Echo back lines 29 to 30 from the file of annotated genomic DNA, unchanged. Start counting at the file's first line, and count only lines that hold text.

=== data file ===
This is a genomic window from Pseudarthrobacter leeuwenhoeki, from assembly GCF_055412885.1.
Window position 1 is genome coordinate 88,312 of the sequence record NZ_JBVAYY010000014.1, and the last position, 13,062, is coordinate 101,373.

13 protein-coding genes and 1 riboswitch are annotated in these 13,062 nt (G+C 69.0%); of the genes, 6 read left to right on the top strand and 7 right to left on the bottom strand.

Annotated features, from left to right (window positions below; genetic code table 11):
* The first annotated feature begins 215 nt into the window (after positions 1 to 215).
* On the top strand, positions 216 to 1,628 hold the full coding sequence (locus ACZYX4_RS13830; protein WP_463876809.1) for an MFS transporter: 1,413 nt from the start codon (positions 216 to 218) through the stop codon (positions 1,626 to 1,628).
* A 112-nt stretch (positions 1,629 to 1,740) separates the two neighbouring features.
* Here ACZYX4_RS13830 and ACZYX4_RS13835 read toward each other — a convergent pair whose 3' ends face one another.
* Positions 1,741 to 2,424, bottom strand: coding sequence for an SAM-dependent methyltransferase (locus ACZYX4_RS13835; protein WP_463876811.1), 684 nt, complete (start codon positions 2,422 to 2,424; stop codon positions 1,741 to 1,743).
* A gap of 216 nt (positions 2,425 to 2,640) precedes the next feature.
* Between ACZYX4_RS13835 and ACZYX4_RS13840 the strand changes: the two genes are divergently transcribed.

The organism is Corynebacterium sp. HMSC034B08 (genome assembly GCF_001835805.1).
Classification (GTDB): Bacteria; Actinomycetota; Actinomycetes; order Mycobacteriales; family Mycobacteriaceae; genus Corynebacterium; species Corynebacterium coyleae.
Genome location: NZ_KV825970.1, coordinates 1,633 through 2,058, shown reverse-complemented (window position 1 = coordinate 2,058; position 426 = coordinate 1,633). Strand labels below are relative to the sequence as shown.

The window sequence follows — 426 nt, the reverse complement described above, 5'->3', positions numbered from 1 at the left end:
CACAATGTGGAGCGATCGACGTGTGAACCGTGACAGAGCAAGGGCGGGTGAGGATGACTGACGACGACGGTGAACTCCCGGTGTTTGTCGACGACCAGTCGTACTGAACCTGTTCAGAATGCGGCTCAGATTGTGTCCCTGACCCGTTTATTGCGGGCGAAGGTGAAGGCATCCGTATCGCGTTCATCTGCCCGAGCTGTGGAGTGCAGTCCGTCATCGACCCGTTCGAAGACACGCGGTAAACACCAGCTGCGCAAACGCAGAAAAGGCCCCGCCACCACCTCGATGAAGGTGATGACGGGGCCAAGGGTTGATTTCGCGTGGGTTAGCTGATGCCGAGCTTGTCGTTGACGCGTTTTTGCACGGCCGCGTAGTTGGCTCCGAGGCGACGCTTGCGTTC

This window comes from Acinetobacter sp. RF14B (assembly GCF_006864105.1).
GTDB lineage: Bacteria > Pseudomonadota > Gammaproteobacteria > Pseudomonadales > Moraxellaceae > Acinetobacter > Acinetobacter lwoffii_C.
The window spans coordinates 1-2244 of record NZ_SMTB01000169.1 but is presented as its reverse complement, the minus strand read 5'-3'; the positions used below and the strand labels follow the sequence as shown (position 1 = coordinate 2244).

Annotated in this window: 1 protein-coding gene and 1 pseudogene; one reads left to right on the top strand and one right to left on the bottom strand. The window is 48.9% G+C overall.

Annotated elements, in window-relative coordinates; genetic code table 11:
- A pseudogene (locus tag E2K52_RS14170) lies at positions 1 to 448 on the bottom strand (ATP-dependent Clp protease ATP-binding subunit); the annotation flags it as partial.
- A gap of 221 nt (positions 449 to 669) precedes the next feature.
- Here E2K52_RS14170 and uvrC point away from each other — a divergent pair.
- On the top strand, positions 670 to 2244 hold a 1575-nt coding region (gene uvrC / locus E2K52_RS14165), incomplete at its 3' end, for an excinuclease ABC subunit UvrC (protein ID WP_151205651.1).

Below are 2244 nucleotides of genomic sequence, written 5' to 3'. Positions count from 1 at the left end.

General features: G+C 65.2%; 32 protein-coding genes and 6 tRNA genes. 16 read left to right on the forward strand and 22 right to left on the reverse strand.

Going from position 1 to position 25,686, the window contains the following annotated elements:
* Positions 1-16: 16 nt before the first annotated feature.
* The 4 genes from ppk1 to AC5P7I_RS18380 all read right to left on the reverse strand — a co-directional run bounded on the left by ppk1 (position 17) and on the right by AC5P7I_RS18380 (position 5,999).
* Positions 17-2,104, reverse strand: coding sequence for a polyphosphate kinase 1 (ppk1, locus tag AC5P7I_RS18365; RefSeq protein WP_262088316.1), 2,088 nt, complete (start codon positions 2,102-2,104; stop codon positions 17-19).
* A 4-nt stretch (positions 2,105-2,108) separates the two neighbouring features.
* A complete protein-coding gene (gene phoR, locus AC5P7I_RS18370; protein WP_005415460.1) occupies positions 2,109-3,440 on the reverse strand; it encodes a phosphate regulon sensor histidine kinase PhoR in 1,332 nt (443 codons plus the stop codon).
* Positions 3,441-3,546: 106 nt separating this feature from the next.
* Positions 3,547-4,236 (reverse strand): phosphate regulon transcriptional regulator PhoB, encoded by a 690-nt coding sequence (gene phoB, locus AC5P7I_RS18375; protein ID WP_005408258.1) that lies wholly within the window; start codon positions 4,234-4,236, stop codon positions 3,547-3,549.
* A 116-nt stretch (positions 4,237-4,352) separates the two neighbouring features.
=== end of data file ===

* Positions 1-16: 16 nt before the first annotated feature.
* The 4 genes from ppk1 to AC5P7I_RS18380 all read right to left on the reverse strand — a co-directional run bounded on the left by ppk1 (position 17) and on the right by AC5P7I_RS18380 (position 5,999).